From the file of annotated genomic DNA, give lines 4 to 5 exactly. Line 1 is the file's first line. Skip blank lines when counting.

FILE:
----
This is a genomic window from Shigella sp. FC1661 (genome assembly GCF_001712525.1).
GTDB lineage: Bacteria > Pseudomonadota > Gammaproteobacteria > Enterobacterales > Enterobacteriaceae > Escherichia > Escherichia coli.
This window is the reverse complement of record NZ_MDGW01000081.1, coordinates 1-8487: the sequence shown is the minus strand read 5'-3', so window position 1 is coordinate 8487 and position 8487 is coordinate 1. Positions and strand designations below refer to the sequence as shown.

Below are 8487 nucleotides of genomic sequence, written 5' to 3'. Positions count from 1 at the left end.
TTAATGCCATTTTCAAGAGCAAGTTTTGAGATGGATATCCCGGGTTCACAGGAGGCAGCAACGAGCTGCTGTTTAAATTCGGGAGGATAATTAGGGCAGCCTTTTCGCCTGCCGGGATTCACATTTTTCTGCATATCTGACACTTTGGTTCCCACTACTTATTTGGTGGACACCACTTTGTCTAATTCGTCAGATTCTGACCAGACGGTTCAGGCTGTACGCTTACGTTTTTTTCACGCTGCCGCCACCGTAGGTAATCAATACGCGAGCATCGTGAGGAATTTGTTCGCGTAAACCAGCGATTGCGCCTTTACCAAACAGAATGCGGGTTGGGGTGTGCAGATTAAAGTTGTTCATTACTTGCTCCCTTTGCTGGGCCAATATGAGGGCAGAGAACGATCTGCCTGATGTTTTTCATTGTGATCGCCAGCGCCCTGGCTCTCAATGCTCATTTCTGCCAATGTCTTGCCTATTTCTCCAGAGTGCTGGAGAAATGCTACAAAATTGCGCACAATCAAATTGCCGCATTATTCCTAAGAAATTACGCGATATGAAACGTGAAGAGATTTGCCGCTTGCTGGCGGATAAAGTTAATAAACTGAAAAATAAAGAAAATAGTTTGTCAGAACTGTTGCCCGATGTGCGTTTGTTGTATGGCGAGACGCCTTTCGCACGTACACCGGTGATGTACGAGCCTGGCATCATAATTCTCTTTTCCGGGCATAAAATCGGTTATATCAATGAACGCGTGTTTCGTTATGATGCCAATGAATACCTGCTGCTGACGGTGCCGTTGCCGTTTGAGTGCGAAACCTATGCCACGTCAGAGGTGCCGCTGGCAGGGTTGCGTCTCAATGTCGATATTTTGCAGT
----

Below are 8487 nucleotides of genomic sequence, written 5' to 3'. Positions count from 1 at the left end.
TTAATGCCATTTTCAAGAGCAAGTTTTGAGATGGATATCCCGGGTTCACAGGAGGCAGCAACGAGCTGCTGTTTAAATTCGGGAGGATAATTAGGGCAGCCTTTTCGCCTGCCGGGATTCACATTTTTCTGCATATCTGACACTTTGGTTCCCACTACTTATTTGGTGGACACCACTTTGTCTAATTCGTCAGATTCTGACCAGACGGTTCAGGCTGTACGCTTACGTTTTTTTCACGCTGCCGCCACCGTAGGTAATCAATACGCGAGCATCGTGAGGAATTTGTTCGCGTAAACCAGCGATTGCGCCTTTACCAAACAGAATGCGGGTTGGGGTGTGCAGATTAAAGTTGTTCATTACTTGCTCCCTTTGCTGGGCCAATATGAGGGCAGAGAACGATCTGCCTGATGTTTTTCATTGTGATCGCCAGCGCCCTGGCTCTCAATGCTCATTTCTGCCAATGTCTTGCCTATTTCTCCAGAGTGCTGGAGAAATGCTACAAAATTGCGCACAATCAAATTGCCGCATTATTCCTAAGAAATTACGCGATATGAAACGTGAAGAGATTTGCCGCTTGCTGGCGGATAAAGTTAATAAACTGAAAAATAAAGAAAATAGTTTGTCAGAACTGTTGCCCGATGTGCGTTTGTTGTATGGCGAGACGCCTTTCGCACGTACACCGGTGATGTACGAGCCTGGCATCATAATTCTCTTTTCCGGGCATAAAATCGGTTATATCAATGAACGCGTGTTTCGTTATGATGCCAATGAATACCTGCTGCTGACGGTGCCGTTGCCGTTTGAGTGCGAAACCTATGCCACGTCAGAGGTGCCGCTGGCAGGGTTGCGTCTCAATGTCGATATTTTGCAGT